Long-time Westminster Highway farmers George Fong and Fred VanDyk are expecting a wet spring.
The prediction, they feel, is pretty iron-clad, not because they have checked the venerable Farmer's Almanac or Environment Canada for weather projections.
All they have to do is look at what their neighbour has done to raise the level of their property with what they claim is demolition debris and ground up asphalt - materials prohibited from being dumped on farmland.
The change in elevation - a good four to five feet in some places - causes flooding on Fong and VanDyk's properties just east of No. 6 Road, something that puts Fong back about three months of growing time in spring.
"That's worth about $10,000 to me," said Fong who grows Chinese greens on the five-acre plot he has farmed since 1976.
Moreover, the Agricultural Land Commission (ALC) ordered a work stoppage on the land in April 2012 because the material dumped was deemed prohibitive. Fong and VanDyk believe that order is being ignored.
On the other side of the raised property, VanDyk, 87, has long-since retired from farming, but has other farmers raise and cut hay crops on his land. However, with the added moisture - run-off from his neighbour - that's getting harder to do.
"Instead of grass back there I am growing bullrushes," said VanDyk who used to own the adjacent land but sold it when he retired.
Since then, it has changed hands three times and is now listed as belonging to Guvinder Singh Aujla.
Valvir Aujla told the Richmond News in a telephone interview his son, Guvinder, plans to build a 17,000-square-foot home on the land and the work being done was in preparation for that project.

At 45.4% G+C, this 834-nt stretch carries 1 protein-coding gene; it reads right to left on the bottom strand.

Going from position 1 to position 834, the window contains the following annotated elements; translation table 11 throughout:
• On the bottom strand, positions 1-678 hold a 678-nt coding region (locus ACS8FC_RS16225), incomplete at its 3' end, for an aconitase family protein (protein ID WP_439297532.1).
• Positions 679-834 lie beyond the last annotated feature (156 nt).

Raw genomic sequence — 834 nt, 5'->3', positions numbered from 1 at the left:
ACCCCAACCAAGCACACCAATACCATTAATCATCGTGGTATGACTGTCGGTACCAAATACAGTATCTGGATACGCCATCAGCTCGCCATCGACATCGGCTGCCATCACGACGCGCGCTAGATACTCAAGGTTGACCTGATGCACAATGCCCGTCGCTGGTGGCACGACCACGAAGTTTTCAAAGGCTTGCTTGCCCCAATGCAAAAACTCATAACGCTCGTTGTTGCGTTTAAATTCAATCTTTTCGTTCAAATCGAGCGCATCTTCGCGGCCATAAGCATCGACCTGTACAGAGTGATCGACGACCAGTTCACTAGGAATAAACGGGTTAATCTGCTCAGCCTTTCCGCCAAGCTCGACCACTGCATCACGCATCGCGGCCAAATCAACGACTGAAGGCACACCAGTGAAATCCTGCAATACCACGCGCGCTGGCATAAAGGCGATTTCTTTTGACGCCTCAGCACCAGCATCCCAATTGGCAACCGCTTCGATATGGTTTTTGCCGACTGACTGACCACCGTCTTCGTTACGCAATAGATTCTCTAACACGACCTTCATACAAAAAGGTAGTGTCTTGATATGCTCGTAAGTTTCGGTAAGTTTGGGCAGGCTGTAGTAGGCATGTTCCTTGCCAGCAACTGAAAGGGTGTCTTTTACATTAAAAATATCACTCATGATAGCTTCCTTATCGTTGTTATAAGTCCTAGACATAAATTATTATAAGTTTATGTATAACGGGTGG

Plus, he wants to install a commercial greenhouse sprawling over an acre at the rear of the property.
When asked about the ALC's stop work order and recent activity on the site, the senior Aujla said asphalt grindings were trucked to the property and unloaded last week in order to construct a "clean" area at the entranceway to park vehicles and equipment, and limit the amount of mud being carted off the land and onto the roadway.
Aujla said the allegations that anything other than soil previously being dumped on the land to raise it up are false, and that his neighbours' flooding problems are the result of poor drainage on their property, not the work done on his son's farmland.
The situation has left a local farm protection group asking the city to go forward with a proposal to hire additional city staff to act as "soil cops" to investigate illegal farm dumping on behalf of the ALC which has just two field officers to police the entire province.
"I think if the city had the manpower on the ground, landowners would definitely think twice about doing this kind of thing," said Ray Galawan of Farmwatch BC, which started the ball rolling on the matter after setting up a vigil at the entrance to a Finn Road farm earlier this year where illegal dumping was alleged.
Two weeks ago, city councillors sent its plan for city-based inspectors back to staff for further study, citing concerns over the cost - around $230,000 a year.
But if it's just dollars holding the city back from getting city staff boots on the ground to do inspections, maybe the local agricultural community could help, Galawan said.
Divided among the number of farm owners locally, it would be money well spent, he said.
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